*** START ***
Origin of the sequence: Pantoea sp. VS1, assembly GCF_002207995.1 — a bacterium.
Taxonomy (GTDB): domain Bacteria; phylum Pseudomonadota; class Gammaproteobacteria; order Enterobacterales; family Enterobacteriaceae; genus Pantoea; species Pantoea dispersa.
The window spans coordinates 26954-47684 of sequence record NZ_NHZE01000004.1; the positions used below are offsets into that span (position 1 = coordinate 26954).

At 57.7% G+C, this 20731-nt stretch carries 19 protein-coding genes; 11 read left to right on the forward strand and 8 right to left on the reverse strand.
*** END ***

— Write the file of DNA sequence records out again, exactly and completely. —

Origin of the sequence: Pantoea sp. VS1, assembly GCF_002207995.1 — a bacterium.
Taxonomy (GTDB): domain Bacteria; phylum Pseudomonadota; class Gammaproteobacteria; order Enterobacterales; family Enterobacteriaceae; genus Pantoea; species Pantoea dispersa.
The window spans coordinates 26954-47684 of sequence record NZ_NHZE01000004.1; the positions used below are offsets into that span (position 1 = coordinate 26954).

At 57.7% G+C, this 20731-nt stretch carries 19 protein-coding genes; 11 read left to right on the forward strand and 8 right to left on the reverse strand.